"The kids get really creative and come up with lots of ideas."
"They are good for looking into ideas more deeply so that they see beyond just the facts, the connections between things and the bigger picture."
"They like the materials and treat them with respect."
"Boys like them - it involves them doing something physical."
So Louise and her colleagues had no difficulty deciding how to use some extra money in last year's budget. Another set of LVT boards - what else?
The department runs a two-week timetable, with three lessons on each of the three sciences. That leaves one "floating lesson", which they use for showing the children exam techniques and other ways of learning. The LVT boards are only one method of visual learning, but evidently a favourite.
"Why is carbon so important?" is the question posed by chemistry teacher Louise Richards, to her class of Year 11s. The children are working in groups of four. First, they write down their own ideas on the hexagons; then they cluster similar suggestions together, putting them on the magnetic boards and link them using words and arrows.
Everyone has been allocated a specific task. There is a resource manager who looks after the materials; a recorder, who takes notes of the group's discussion; a timekeeper; and a reporter who feeds back what they have done to the rest of the class.
"You can build in securities within the group," Louise says. "You can show them you are aware of their weaknesses, and you can pull out their strengths."
After half an hour the boys in the corner have come up with some impressive-looking work, clustering their ideas into carbon's various formations (eg oil and other hydrocarbons), its physical uses (photosynthesis) and human ones (plastics), and the different carbon atoms (isotopes). "I liked the links made between and within the clusters. I have not seen that before," Louise says.
After the other groups have shared their ideas, Louise returns to her original question, which the groups must answer in just 20 words.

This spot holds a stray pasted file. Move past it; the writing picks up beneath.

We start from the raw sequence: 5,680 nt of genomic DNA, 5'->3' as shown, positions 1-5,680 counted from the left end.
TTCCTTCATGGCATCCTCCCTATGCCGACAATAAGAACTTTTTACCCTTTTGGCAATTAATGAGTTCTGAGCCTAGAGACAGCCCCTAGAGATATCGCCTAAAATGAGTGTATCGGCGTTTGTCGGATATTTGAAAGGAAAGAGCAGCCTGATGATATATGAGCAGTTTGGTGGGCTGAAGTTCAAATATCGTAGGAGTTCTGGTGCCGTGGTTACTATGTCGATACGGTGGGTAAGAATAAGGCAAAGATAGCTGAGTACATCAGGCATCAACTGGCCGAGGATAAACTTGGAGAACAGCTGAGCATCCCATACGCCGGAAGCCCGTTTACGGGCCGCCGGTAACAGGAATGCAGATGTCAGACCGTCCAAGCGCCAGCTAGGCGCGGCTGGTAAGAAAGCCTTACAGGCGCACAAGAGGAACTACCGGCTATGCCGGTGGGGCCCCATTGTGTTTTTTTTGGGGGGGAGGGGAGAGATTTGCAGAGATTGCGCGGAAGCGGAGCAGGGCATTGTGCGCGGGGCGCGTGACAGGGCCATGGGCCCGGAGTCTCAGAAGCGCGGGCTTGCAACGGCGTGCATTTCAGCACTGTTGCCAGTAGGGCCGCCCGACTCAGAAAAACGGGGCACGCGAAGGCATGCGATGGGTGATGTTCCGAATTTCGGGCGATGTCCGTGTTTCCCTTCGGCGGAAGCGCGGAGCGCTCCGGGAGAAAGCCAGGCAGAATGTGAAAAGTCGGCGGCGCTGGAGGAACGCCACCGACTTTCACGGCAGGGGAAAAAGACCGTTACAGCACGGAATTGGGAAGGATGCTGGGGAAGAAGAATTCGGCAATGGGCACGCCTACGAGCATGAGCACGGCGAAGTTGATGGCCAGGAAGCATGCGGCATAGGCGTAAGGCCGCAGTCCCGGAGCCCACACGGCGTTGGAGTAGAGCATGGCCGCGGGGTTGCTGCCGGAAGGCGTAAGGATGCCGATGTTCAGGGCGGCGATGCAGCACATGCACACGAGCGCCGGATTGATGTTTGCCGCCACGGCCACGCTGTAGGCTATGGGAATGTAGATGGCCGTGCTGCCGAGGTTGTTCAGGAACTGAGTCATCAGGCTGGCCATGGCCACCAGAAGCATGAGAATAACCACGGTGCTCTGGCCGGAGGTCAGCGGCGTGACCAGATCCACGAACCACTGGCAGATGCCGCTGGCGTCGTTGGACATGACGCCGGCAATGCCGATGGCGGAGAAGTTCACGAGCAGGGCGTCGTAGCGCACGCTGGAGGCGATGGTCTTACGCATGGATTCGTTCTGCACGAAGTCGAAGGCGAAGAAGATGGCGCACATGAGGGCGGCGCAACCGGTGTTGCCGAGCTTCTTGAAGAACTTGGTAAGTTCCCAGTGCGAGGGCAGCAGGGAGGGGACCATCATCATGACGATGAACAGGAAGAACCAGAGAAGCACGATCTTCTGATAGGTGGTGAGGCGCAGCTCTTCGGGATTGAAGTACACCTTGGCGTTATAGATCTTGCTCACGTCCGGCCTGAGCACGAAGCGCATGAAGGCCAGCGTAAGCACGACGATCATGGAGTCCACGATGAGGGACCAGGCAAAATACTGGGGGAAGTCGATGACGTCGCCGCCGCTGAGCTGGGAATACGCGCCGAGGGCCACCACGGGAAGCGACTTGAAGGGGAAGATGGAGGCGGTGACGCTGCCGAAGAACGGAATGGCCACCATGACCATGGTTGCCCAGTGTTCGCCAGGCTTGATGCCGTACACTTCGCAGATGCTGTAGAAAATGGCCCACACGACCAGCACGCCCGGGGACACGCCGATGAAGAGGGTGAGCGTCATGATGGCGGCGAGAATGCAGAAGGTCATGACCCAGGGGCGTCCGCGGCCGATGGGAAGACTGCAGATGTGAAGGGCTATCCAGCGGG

"Carbon is the basis for most major processes," comes the boys' succinct reply - and their final work for the day, as they grab their bags and run off to catch their bus home.
The LVT's boards and hexagons come with a neat little book from their suppliers, the Centre for Management Creativity. In it is a list of ideas on how you can use them, including analysis of issues, note taking, revision and decision-making, as well as notes on the pros and cons of different activities, and the thinking skills used.
"We use them more for linking and discussing ideas than revising," says Louise Mallet. "Lower and middle sets get more out of them," she continues, "and we use them in particular among children with SEN. But not really in the top sets, who have got the skills already."
Down the corridor Laura Timms has asked her biology class to use the boards and hexagons to generate games to aid their GCSE revision.
"Our strength was the digestive system," explains one group, who are enjoying a game of "Matching up", in which players will have to attach names (and hexagons) of human organs to a range of descriptive functions.
Before the hour is up, all the groups can play the games that the others have come up with, testing their knowledge on different subjects within the biology curriculum.
So, will LVT have increased their learning? Revision can get boring, we agree, and with the children having a good time and their interest secured it will help maintain their momentum towards the imminent exams.
* Centre for Management Creativity - High Trenhouse, Malham Moor, Settle, North Yorkshire, BD24 9PR.
Tel: 01729 830322 www.logovisual.com